Saturday,  May 8, 2021  9:49 am

WTTC Global Summit: France officials hope to welcome back int'l tourists by summer


WTTC Global Summit: France officials hope to welcome back int'l tourists by summer
Paris, France. (Anthony Delanoix).
Pax Global Media

Caroline Leboucher, CEO of Atout France, France’s tourism development agency, and Jean-Baptiste Lemoyne, Secretary of State for Tourism, French Nationals Abroad and Francophonie, participated in two virtual round tables at the WTTC Global Summit on April 26. 

For each of these discussions, they highlighted new trends in tourism in France, as well as proposals to meet the challenges of the sector’s recovery in the coming months.

During the round table "A map for the future, to accelerate Europe’s recovery," Leboucher insisted on the need to be proactive in coordinating actions, and on the urgency of collecting data to support decision-making. 

“Without a doubt, the pandemic was a trial and error situation where governments and businesses had to learn quickly," she said. 

She also mentioned the importance of solidarity with a hard-hit sector that still struggles. 

Welcoming back international tourists

France is known for its plan to support and revive the sector, with measures that have helped maintain a large part of the workforce. 

Invited to the round table "From Turmoil to Transformation: Protecting our Workforce & Recovering 100 Million Jobs ESP," Mr. Lemoyne spoke about the government support in place to protect the workforce and recover jobs. 

On the eve of the country reopening for the summer, the Secretary of State also mentioned a new measure to give certainty to the sector and support businesses in hiring temporary workers for the upcoming vacation season. 

He hopes to resume international tourism this summer, as tourists from the European Union represent 36% of international visitors and are the main driver of the sector’s recovery for France. 

Lemoyne also stressed the importance of renewal and adaptation to change, with the French mountains as first example. 

The ski resorts of the Alps suffered greatly during the winter when the lifts were closed, but they managed to find a new audience in the summer, thanks to their nature and wide open spaces.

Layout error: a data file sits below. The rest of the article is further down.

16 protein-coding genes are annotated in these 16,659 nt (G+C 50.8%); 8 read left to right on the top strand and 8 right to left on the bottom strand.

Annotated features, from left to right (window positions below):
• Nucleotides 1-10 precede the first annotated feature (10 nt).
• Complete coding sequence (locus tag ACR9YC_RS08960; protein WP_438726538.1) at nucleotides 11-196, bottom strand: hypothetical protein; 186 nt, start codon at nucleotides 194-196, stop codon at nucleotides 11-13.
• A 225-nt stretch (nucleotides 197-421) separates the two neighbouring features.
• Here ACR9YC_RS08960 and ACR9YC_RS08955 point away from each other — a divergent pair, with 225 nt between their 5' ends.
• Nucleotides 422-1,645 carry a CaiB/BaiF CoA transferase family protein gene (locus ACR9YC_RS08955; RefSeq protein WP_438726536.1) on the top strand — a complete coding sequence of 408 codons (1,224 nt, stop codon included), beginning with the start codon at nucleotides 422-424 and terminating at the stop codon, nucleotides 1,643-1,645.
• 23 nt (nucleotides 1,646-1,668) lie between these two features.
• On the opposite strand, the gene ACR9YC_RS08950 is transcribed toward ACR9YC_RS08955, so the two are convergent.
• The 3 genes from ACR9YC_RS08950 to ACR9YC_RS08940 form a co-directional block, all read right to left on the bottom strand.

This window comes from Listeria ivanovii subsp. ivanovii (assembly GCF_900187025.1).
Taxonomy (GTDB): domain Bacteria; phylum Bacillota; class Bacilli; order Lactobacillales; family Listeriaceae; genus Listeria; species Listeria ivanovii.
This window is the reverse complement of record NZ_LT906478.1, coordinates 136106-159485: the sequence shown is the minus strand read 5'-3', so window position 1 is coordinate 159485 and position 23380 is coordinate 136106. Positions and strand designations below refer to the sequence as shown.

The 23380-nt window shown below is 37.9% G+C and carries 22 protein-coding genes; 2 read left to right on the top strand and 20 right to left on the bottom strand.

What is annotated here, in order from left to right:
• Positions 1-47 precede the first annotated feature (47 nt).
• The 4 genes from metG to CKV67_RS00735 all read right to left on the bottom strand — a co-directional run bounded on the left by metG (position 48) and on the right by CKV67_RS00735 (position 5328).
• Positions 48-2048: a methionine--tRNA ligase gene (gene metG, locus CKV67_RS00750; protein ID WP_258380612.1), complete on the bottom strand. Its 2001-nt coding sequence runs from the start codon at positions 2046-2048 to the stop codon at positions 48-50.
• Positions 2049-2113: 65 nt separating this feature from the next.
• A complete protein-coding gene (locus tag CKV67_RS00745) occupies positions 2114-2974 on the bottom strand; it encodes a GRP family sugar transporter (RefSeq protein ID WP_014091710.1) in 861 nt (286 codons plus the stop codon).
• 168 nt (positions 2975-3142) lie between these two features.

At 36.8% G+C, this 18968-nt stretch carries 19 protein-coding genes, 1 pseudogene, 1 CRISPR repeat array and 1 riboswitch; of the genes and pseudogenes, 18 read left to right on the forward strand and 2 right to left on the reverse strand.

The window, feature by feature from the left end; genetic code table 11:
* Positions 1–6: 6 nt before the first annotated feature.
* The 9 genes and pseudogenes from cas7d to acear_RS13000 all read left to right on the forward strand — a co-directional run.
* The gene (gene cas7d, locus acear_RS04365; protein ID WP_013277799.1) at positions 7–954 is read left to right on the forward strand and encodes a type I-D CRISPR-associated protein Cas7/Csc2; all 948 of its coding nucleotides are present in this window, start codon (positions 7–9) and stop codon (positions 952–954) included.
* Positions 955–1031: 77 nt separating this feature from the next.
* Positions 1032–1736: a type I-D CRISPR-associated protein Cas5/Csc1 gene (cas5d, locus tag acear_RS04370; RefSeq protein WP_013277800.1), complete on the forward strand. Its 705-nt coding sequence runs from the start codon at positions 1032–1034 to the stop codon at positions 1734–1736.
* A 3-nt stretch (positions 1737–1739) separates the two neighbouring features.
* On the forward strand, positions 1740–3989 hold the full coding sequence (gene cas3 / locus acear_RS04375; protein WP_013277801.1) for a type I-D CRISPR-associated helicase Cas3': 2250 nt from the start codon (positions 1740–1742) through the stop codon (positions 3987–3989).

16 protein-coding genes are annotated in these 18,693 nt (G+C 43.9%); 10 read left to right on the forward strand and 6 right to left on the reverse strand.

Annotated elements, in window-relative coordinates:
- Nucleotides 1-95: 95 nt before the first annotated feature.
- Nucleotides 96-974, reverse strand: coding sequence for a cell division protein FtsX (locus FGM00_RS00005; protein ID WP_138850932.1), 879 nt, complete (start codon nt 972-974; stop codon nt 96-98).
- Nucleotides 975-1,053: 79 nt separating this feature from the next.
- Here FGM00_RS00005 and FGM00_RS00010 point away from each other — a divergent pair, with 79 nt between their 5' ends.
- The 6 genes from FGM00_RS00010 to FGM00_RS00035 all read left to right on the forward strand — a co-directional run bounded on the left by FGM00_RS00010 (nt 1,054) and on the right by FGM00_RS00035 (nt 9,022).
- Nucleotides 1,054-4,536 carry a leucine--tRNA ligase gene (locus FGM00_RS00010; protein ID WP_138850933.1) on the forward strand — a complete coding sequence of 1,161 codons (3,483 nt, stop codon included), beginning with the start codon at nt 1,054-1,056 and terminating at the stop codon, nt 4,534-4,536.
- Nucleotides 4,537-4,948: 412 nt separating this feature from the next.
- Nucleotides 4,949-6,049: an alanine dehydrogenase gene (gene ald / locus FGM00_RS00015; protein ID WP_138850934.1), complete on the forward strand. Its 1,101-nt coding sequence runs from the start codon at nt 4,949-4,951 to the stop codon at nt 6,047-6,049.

The flow of visitors and the traveller’s interests are changing and the offer has to adapt.

This clear trend emerged during the Destination Montages—Grand Ski trade show in which 465 international tour operators and 330 mountain professionals participated (7,980 business meetings). 

The French representatives agreed to mention several basic trends such as staycation as more destinations and companies are now focusing on their own communities and on domestic tourism. 

This also responds to a new concern for travellers to care more about the environment and social development of the places they visit, with the search for more authentic and longer experiences (slow tourism), as mentioned by Leboucher. 

On April 27, French President Emmanuel Macron sent a video message to all event participants, extending a cordial invitation to meet in France before the end of the year to reflect on the industry’s next challenges, particularly on the issue of sustainability. 

He emphasized the willingness of France, the first international pre-pandemic destination, to act to revive the sector as soon as possible, and called on the private sector to continue to invest and work hand in hand with the public sector to recreate the jobs lost during the pandemic.

Replays of the round tables are available on the WTTC YouTube channel: Watch From Disruption to Transformation: protecting our workforce and bringing100 million jobs here

Watch A Map for the Future: Accelerating Europe’s Recovery here.

For all the latest tourism news from France, visit France.fr.


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